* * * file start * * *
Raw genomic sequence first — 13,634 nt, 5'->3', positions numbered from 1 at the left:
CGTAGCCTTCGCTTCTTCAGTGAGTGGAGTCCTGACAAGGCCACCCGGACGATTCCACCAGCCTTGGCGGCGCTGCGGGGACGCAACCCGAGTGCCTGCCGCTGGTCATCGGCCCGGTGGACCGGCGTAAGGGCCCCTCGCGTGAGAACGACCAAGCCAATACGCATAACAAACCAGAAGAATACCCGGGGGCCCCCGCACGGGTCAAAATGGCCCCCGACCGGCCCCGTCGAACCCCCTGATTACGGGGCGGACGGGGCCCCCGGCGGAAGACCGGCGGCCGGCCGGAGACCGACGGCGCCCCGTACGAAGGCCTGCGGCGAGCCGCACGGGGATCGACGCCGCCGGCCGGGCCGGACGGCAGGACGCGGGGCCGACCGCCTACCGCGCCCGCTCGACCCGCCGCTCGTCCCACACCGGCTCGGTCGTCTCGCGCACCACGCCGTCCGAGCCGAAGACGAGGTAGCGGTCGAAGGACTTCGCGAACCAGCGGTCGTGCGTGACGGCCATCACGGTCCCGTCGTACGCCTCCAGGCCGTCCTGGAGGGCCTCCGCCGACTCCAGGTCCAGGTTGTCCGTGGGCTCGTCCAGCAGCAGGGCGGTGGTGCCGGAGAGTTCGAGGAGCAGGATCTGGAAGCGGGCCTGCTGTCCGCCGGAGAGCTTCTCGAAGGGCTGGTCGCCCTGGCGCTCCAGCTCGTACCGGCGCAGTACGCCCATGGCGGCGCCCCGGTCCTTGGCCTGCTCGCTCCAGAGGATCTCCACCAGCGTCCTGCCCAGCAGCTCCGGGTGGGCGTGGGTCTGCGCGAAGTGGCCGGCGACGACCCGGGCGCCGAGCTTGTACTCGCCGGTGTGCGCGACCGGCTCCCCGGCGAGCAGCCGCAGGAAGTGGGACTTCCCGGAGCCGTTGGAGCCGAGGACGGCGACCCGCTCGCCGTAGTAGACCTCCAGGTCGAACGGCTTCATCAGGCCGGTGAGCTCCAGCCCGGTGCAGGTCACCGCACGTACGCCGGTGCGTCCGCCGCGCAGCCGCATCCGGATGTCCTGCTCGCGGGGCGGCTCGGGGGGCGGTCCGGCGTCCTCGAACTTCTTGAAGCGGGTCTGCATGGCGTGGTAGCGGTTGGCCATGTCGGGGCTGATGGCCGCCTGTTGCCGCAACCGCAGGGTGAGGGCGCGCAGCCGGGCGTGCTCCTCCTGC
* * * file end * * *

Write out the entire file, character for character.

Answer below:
Raw genomic sequence first — 13,634 nt, 5'->3', positions numbered from 1 at the left:
CGTAGCCTTCGCTTCTTCAGTGAGTGGAGTCCTGACAAGGCCACCCGGACGATTCCACCAGCCTTGGCGGCGCTGCGGGGACGCAACCCGAGTGCCTGCCGCTGGTCATCGGCCCGGTGGACCGGCGTAAGGGCCCCTCGCGTGAGAACGACCAAGCCAATACGCATAACAAACCAGAAGAATACCCGGGGGCCCCCGCACGGGTCAAAATGGCCCCCGACCGGCCCCGTCGAACCCCCTGATTACGGGGCGGACGGGGCCCCCGGCGGAAGACCGGCGGCCGGCCGGAGACCGACGGCGCCCCGTACGAAGGCCTGCGGCGAGCCGCACGGGGATCGACGCCGCCGGCCGGGCCGGACGGCAGGACGCGGGGCCGACCGCCTACCGCGCCCGCTCGACCCGCCGCTCGTCCCACACCGGCTCGGTCGTCTCGCGCACCACGCCGTCCGAGCCGAAGACGAGGTAGCGGTCGAAGGACTTCGCGAACCAGCGGTCGTGCGTGACGGCCATCACGGTCCCGTCGTACGCCTCCAGGCCGTCCTGGAGGGCCTCCGCCGACTCCAGGTCCAGGTTGTCCGTGGGCTCGTCCAGCAGCAGGGCGGTGGTGCCGGAGAGTTCGAGGAGCAGGATCTGGAAGCGGGCCTGCTGTCCGCCGGAGAGCTTCTCGAAGGGCTGGTCGCCCTGGCGCTCCAGCTCGTACCGGCGCAGTACGCCCATGGCGGCGCCCCGGTCCTTGGCCTGCTCGCTCCAGAGGATCTCCACCAGCGTCCTGCCCAGCAGCTCCGGGTGGGCGTGGGTCTGCGCGAAGTGGCCGGCGACGACCCGGGCGCCGAGCTTGTACTCGCCGGTGTGCGCGACCGGCTCCCCGGCGAGCAGCCGCAGGAAGTGGGACTTCCCGGAGCCGTTGGAGCCGAGGACGGCGACCCGCTCGCCGTAGTAGACCTCCAGGTCGAACGGCTTCATCAGGCCGGTGAGCTCCAGCCCGGTGCAGGTCACCGCACGTACGCCGGTGCGTCCGCCGCGCAGCCGCATCCGGATGTCCTGCTCGCGGGGCGGCTCGGGGGGCGGTCCGGCGTCCTCGAACTTCTTGAAGCGGGTCTGCATGGCGTGGTAGCGGTTGGCCATGTCGGGGCTGATGGCCGCCTGTTGCCGCAACCGCAGGGTGAGGGCGCGCAGCCGGGCGTGCTCCTCCTGC